Featured Research

from universities, journals, and other organizations

Opening Windows May Be The Best Way Of Preventing Transmission Of Airborne Infection

Date:
February 27, 2007
Source:
Public Library of Science
Summary:
Opening windows may be the best way of preventing transmission of airborne infection. A study of eight hospitals in Peru has shown that opening windows and doors provided ventilation more than double that of mechanically ventilated negative-pressure rooms and 18 times that of rooms with windows and doors closed.

MDRTB ward in a Lima hospital. (Credit: Photo by Rod Escombe)
Credit: Photo by Rod Escombe

A study of eight hospitals in Peru has shown that opening windows and doors provided ventilation more than double that of mechanically ventilated negative-pressure rooms and 18 times that of rooms with windows and doors closed.

The researchers, led by Rod Escombe from Imperial College London, compared the airflow in 70 naturally ventilated clinical rooms such as respiratory isolation rooms, TB wards, respiratory wards, general medical wards, outpatient consulting rooms, waiting rooms, and emergency departments with 12 mechanically ventilated negative-pressure respiratory isolation rooms built after 2000.

Even at the lowest of wind speeds, natural ventilation exceeded mechanical ventilation. Facilities built more than 50 years ago, characterized by large windows and high ceilings, had greater ventilation than modern naturally ventilated rooms. The authors went on to calculate what these results might mean for transmission of infection and estimated that in mechanically ventilated rooms 39% of susceptible individuals would become infected following 24 h of exposure to untreated TB patients compared with 33% in modern and 11% in pre-1950 naturally ventilated facilities with windows and doors open.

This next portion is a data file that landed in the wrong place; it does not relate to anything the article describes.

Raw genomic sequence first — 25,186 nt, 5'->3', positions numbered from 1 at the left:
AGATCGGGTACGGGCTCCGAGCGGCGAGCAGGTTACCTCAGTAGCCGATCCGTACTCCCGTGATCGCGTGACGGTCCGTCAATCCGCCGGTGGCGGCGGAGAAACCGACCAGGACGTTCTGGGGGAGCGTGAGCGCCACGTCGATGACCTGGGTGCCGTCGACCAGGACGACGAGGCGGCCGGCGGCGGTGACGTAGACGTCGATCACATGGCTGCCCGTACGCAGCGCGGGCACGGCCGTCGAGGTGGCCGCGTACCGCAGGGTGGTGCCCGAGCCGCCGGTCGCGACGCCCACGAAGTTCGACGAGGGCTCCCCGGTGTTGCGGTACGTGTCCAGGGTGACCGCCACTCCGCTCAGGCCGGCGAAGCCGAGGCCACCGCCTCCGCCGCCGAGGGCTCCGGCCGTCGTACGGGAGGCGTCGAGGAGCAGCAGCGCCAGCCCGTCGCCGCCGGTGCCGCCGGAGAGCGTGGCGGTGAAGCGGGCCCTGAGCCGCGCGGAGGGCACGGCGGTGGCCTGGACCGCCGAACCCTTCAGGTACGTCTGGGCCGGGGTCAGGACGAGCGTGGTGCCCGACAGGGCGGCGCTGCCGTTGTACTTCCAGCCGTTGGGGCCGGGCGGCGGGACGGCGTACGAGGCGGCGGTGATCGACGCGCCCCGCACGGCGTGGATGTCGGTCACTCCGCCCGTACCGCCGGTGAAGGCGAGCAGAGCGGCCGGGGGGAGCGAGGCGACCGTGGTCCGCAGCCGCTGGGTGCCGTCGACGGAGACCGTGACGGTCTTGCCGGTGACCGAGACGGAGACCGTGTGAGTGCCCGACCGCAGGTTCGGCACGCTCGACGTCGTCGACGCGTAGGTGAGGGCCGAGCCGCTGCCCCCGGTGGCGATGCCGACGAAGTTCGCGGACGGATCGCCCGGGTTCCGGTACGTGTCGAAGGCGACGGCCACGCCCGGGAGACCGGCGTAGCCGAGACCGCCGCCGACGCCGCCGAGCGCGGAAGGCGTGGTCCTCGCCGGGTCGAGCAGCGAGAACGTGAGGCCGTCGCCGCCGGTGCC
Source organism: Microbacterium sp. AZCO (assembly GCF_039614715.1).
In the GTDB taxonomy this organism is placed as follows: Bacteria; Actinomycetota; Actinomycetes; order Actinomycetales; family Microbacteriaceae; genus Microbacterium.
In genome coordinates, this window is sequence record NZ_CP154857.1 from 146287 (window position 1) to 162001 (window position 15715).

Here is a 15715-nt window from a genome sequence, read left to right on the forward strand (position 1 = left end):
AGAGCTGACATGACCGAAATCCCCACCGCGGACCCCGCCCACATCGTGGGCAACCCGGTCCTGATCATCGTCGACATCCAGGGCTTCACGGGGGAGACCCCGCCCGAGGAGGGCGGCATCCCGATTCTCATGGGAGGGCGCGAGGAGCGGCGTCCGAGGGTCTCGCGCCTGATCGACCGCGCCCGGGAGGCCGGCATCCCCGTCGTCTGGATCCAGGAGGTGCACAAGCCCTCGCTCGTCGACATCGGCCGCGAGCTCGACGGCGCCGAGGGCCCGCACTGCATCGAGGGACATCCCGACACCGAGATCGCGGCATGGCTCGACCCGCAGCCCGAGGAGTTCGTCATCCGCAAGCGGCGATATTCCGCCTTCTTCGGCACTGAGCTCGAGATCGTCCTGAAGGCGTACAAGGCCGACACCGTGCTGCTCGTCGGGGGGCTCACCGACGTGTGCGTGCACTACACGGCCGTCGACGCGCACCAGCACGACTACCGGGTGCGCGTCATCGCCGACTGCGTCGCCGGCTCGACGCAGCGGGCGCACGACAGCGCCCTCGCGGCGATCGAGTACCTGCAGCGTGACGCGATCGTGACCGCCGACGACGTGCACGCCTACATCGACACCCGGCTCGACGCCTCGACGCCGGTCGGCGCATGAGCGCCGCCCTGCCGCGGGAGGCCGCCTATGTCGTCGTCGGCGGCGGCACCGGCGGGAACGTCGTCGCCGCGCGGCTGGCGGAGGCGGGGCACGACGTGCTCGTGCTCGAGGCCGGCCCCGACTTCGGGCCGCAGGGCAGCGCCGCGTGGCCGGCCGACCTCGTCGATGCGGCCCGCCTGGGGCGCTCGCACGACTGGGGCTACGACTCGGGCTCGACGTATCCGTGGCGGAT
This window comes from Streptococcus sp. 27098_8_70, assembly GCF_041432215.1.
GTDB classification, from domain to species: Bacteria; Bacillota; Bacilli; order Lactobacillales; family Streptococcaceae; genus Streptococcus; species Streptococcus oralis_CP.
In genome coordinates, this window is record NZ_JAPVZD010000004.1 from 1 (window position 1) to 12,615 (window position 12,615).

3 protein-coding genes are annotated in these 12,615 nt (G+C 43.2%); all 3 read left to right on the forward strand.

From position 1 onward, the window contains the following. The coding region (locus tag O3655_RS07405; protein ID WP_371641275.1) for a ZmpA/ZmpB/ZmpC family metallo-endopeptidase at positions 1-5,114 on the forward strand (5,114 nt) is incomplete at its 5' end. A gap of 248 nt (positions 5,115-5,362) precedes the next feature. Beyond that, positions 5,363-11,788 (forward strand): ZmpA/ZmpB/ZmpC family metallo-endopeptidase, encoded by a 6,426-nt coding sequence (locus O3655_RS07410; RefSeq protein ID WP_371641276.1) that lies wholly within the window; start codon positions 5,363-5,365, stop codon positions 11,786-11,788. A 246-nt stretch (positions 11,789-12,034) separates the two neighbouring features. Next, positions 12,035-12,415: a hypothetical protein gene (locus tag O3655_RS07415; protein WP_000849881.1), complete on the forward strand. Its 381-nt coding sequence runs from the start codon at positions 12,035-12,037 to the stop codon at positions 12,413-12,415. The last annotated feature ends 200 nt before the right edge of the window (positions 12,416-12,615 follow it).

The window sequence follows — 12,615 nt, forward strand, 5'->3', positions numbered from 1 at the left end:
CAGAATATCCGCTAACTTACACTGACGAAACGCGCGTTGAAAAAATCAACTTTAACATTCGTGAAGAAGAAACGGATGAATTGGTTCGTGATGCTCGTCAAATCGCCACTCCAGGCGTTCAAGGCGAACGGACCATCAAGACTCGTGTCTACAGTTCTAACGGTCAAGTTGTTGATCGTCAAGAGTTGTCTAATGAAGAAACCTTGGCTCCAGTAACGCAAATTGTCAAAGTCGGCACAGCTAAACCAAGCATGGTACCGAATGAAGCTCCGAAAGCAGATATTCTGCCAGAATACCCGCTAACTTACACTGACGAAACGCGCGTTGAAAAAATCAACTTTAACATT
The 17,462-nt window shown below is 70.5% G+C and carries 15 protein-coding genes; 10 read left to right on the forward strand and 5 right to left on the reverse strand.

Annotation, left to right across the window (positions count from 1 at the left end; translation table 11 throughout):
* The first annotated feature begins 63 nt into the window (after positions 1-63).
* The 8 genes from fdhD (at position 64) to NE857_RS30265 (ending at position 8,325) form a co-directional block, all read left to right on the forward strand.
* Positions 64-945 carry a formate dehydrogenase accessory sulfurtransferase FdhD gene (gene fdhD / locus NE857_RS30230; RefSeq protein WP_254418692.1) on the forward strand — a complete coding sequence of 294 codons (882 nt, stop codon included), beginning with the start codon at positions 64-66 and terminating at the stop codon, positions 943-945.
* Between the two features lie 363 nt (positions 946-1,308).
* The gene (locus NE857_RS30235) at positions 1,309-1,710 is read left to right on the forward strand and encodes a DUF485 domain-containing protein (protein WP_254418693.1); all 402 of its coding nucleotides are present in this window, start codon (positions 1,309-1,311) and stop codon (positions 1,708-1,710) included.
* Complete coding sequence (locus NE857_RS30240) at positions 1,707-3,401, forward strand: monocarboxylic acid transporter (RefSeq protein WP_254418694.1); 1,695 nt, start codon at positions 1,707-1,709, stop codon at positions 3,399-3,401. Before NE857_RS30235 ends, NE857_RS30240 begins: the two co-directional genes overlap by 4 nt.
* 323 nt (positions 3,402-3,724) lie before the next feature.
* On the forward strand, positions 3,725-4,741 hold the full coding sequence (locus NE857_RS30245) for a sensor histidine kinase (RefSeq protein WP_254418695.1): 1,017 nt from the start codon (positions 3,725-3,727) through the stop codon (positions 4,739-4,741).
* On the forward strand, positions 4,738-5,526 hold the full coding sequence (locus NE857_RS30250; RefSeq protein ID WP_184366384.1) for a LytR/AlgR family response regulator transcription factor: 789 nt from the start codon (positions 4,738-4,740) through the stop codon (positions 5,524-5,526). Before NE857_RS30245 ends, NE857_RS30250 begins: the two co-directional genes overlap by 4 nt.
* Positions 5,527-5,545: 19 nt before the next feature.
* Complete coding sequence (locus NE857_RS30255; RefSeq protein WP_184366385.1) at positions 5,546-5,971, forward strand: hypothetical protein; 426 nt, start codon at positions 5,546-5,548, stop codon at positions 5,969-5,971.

The authors conclude that opening windows and doors maximizes natural ventilation and that the risk of airborne contagion is lower than with mechanical ventilation systems. Old-fashioned clinical areas with high ceilings and large windows provided the greatest protection.

In a related perspective article Peter Wilson, from University College London, concludes that although "natural ventilation is not an easy solution for patients in countries where winters are cold ... the current practice of sealing in the local environment is probably the wrong route for hospital wards".

Citation: Escombe AR, Oeser CC, Gilman RH, Navincopa M, Ticona E, et al. (2007) Natural ventilation for the prevention of airborne contagion. PLoS Med 4(2): e68. (http://dx.doi.org/10.1371/journal.pmed.0040068)


Story Source:

The above story is based on materials provided by Public Library of Science. Note: Materials may be edited for content and length.


Cite This Page:

Public Library of Science. "Opening Windows May Be The Best Way Of Preventing Transmission Of Airborne Infection." ScienceDaily. ScienceDaily, 27 February 2007. <www.sciencedaily.com/releases/2007/02/070227105845.htm>.